Egypt’s inflation rate in single digits for first time since March 2016, CBE still expected to hold rates
Inflation hits lowest levels in over three years, but mind the subsidy cuts in next month’s reading: Egypt’s annual headline urban inflation rate dropped to 9.4% in June from 14.1% in May, the first time the reading has come in single digits since March 2016, the CBE said (pdf) in a statement on Wednesday. Capmas attributed the drop to a 2.2% month-on-month decline in food prices. The drop follows a surprisingly uptick in headline inflation the previous month to 15.1% from 13% in April, following a downward trend which began in February. Annual core inflation came at 6.4%, down from 7.8% in May, said the CBE. Bloomberg and Reuters also have the story.
Base effect could explain the drop: “The drop is a result of a favorable base effect of 2018, which saw energy prices go up in June by 50%, followed by a pickup in inflation, whereas this June saw no fiscal measures,” said CI Capital economist Noaman Khalid.
The new figures have pushed analysts to lower their projections for inflation this year. “We revised downward our inflation rates for 2H2019, expecting an average reading of 8.8% (versus our earlier estimate of 13.8%) only on the back of adjusted calculations following the new low figure registered in June,” Beltone Financial said. Pharos Holding has also revised its inflation forecasts for July, August, and September to 9.9%, 10.8%, and 9%, respectively, said Radwa El Swaify, head of research at the investment bank. Shuaa Securities also said it saw July inflation coming at lower than 14.5%, as previously expected, but preferred not to give out a specific range. “We’re looking for 10-11% in July and August, single-digits from September to November before ending the year at 10-12%,” said EFG Hermes’ Mohamed Abu Basha.
Good news for carry traders: The lower inflation rate increases the real yield in investment, which could help maintain a healthy appetite in the treasury market, CI Capital’s Khalid says. Foreign holdings in Egyptian treasury bonds have been recovering since the beginning of this year, rising to around USD 18.7 bn as of June.
REVISED INTEREST RATE POLL- Despite the drop, the CBE is still widely expected to hold its key interest rates in its MPC meeting later today in light of the government raising fuel prices between 16% and 30% earlier this month and new electricity subsidy cuts coming into effect. Four of the nine economists we polled earlier this week maintained their prediction that the CBE to keep the overnight deposit and lending rates at 15.75% and 16.75%, respectively. Even those who see a high chance of a rate cut still think the CBE will prioritize the impact of the subsidy cuts. “Falling inflation, coupled with the dovish shift among central banks around the globe, increases the chances of an interest rate cut. But we think that the CBE will want to assess the impact of electricity and fuel price hikes that took effect this month,” Capital Economics said in a note yesterday.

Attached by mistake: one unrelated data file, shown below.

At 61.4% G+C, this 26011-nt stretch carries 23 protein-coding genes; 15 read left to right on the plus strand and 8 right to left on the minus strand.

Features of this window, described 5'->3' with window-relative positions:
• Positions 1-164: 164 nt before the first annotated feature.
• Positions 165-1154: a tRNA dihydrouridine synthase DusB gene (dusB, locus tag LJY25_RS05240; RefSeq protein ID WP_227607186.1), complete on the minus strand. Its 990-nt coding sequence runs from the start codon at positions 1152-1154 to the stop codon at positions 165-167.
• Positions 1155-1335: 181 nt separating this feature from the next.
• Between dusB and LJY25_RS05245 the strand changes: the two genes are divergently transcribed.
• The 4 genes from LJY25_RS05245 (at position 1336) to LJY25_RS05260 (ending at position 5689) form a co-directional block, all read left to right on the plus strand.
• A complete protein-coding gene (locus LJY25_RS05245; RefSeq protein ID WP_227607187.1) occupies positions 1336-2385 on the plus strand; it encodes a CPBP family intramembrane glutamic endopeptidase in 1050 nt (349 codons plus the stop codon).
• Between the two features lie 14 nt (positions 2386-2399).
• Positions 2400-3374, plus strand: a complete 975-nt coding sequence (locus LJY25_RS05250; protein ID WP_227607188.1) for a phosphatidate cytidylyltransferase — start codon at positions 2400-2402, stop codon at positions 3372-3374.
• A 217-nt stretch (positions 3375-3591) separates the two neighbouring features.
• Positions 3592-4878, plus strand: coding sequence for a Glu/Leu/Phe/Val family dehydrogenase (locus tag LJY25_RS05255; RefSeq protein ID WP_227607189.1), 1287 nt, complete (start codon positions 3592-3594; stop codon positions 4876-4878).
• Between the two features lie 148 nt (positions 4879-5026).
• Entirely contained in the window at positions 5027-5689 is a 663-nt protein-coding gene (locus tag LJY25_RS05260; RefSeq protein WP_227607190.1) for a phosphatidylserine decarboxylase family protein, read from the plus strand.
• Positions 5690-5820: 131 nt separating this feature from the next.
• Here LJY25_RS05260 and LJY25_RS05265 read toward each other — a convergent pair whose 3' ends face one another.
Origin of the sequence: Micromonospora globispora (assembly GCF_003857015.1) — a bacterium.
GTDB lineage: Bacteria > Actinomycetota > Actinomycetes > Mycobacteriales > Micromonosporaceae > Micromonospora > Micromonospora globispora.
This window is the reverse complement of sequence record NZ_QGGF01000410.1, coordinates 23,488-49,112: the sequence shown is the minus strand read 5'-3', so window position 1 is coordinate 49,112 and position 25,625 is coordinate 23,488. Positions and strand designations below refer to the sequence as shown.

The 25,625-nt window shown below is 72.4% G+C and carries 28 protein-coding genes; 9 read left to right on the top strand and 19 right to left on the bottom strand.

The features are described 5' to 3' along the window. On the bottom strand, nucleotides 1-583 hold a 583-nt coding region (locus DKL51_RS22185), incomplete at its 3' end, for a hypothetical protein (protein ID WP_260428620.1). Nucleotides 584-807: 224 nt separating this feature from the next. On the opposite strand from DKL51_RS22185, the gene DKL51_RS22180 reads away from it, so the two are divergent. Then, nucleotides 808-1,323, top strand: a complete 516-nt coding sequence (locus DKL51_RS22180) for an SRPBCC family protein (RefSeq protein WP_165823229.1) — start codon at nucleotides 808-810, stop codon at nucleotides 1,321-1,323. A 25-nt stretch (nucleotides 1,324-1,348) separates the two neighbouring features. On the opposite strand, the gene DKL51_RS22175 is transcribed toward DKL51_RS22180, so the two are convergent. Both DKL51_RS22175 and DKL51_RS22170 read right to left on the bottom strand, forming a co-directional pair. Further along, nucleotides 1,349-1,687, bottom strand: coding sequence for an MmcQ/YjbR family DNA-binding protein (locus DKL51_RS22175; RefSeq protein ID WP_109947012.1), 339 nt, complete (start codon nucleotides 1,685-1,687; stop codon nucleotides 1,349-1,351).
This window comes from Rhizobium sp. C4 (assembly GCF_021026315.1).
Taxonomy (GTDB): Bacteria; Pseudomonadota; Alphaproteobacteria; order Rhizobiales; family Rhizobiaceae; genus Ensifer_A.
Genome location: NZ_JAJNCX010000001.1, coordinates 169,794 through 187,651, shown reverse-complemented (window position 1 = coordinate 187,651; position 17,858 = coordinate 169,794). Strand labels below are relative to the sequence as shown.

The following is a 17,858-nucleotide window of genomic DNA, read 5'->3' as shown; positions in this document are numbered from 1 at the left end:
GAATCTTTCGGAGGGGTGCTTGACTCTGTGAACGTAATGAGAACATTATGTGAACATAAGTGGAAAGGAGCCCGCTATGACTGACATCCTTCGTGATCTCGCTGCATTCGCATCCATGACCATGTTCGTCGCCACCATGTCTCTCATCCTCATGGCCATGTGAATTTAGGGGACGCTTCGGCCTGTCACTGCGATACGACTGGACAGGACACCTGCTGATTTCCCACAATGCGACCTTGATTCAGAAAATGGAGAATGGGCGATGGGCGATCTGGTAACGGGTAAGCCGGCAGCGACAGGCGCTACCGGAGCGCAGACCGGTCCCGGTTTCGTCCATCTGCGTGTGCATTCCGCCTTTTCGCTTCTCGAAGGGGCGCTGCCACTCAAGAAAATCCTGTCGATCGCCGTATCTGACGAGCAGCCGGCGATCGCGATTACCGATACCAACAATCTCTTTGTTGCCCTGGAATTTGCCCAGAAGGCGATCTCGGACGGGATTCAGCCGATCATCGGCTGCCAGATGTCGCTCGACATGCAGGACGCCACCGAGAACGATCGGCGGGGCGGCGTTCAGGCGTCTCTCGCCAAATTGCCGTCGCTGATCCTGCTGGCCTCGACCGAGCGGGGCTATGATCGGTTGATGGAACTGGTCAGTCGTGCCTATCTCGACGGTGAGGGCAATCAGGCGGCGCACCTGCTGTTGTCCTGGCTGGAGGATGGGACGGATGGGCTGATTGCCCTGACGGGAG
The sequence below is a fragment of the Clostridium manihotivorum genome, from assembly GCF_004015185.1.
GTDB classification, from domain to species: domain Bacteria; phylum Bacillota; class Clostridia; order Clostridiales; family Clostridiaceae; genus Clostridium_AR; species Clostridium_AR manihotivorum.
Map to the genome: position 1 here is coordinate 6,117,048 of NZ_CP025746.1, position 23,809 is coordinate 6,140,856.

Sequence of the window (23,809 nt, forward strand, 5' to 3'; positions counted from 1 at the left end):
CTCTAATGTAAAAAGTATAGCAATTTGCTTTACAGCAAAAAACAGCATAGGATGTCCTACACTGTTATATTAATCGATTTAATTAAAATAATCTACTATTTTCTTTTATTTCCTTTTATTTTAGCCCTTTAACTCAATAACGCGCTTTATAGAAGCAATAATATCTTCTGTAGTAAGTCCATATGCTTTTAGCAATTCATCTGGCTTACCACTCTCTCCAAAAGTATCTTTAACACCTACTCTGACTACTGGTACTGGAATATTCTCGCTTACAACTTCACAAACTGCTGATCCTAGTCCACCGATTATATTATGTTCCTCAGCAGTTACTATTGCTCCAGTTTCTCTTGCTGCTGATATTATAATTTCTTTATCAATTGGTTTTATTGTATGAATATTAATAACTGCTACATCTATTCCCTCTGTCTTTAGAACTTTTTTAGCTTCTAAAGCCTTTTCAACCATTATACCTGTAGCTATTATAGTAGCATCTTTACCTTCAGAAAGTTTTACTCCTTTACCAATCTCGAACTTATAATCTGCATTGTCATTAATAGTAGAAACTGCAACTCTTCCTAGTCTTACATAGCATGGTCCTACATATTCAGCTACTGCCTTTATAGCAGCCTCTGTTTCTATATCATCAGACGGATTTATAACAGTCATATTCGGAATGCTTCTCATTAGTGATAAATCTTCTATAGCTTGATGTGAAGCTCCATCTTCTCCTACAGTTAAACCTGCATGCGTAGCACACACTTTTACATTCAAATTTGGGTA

Pharos Holding has revised its position, expecting the CBE to cut the rates by 100 bps in today’s meeting. With the high demand from foreign investors for EGP treasuries, the strengthening of the EGP, and the newly revised projections for inflation this year, analysts at Pharos believe that the environment is ripe for an interest rate cut.
Naeem Brokerage’s Allen Sandeep also maintained his position that the CBE will ease monetary policy by cutting rates by 100 bps today, telling Enterprise yesterday that the new inflation figures only confirmed his forecast. “For the months of July and August, we expect the monthly inflation rate to rise on account of the latest round of energy subsidy cuts; however, with the price hikes (in percentage terms) being well below 2018 levels, the uptick in inflation should be relatively muted, leaving some room for monetary easing,” Naeem said in a note yesterday.
If not now, then when? Shuaa Securities’ Esraa Ahmed said she expected a cut in August or September — instead of November as previously forecasted — should the July figures rise at a moderate level. Other analysts have told Enterprise that they also saw cuts coming earlier than initially expected, but preferred not to say when just yet.